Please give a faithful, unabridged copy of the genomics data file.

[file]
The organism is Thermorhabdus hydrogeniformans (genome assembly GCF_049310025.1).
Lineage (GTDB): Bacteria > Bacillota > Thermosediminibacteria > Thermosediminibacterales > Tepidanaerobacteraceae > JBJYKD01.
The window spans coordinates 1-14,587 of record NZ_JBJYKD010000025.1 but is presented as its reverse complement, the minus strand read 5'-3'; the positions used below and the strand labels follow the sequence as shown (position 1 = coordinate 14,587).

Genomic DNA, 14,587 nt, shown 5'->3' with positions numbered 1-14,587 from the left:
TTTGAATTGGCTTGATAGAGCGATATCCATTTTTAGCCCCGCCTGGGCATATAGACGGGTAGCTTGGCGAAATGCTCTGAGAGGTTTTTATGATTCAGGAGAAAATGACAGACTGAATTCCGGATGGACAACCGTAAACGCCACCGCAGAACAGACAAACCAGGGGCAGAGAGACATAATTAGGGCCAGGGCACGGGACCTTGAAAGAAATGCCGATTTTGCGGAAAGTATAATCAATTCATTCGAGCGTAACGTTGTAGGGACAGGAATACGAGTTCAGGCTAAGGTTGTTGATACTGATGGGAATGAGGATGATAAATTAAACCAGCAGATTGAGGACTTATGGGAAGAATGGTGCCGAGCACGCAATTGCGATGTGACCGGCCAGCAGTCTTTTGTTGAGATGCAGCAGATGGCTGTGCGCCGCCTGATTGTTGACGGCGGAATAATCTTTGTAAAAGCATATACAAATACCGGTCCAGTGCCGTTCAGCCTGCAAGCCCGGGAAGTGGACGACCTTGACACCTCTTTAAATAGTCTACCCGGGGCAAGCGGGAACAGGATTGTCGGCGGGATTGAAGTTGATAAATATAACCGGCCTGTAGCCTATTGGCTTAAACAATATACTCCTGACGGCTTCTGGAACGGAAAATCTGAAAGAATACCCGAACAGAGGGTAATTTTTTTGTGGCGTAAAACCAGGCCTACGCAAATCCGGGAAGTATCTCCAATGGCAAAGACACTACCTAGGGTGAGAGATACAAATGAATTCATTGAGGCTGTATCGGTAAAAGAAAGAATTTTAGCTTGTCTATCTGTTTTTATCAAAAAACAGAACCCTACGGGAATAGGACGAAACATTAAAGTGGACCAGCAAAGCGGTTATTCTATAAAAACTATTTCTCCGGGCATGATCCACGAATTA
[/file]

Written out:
The organism is Thermorhabdus hydrogeniformans (genome assembly GCF_049310025.1).
Lineage (GTDB): Bacteria > Bacillota > Thermosediminibacteria > Thermosediminibacterales > Tepidanaerobacteraceae > JBJYKD01.
The window spans coordinates 1-14,587 of record NZ_JBJYKD010000025.1 but is presented as its reverse complement, the minus strand read 5'-3'; the positions used below and the strand labels follow the sequence as shown (position 1 = coordinate 14,587).

Genomic DNA, 14,587 nt, shown 5'->3' with positions numbered 1-14,587 from the left:
TTTGAATTGGCTTGATAGAGCGATATCCATTTTTAGCCCCGCCTGGGCATATAGACGGGTAGCTTGGCGAAATGCTCTGAGAGGTTTTTATGATTCAGGAGAAAATGACAGACTGAATTCCGGATGGACAACCGTAAACGCCACCGCAGAACAGACAAACCAGGGGCAGAGAGACATAATTAGGGCCAGGGCACGGGACCTTGAAAGAAATGCCGATTTTGCGGAAAGTATAATCAATTCATTCGAGCGTAACGTTGTAGGGACAGGAATACGAGTTCAGGCTAAGGTTGTTGATACTGATGGGAATGAGGATGATAAATTAAACCAGCAGATTGAGGACTTATGGGAAGAATGGTGCCGAGCACGCAATTGCGATGTGACCGGCCAGCAGTCTTTTGTTGAGATGCAGCAGATGGCTGTGCGCCGCCTGATTGTTGACGGCGGAATAATCTTTGTAAAAGCATATACAAATACCGGTCCAGTGCCGTTCAGCCTGCAAGCCCGGGAAGTGGACGACCTTGACACCTCTTTAAATAGTCTACCCGGGGCAAGCGGGAACAGGATTGTCGGCGGGATTGAAGTTGATAAATATAACCGGCCTGTAGCCTATTGGCTTAAACAATATACTCCTGACGGCTTCTGGAACGGAAAATCTGAAAGAATACCCGAACAGAGGGTAATTTTTTTGTGGCGTAAAACCAGGCCTACGCAAATCCGGGAAGTATCTCCAATGGCAAAGACACTACCTAGGGTGAGAGATACAAATGAATTCATTGAGGCTGTATCGGTAAAAGAAAGAATTTTAGCTTGTCTATCTGTTTTTATCAAAAAACAGAACCCTACGGGAATAGGACGAAACATTAAAGTGGACCAGCAAAGCGGTTATTCTATAAAAACTATTTCTCCGGGCATGATCCACGAATTA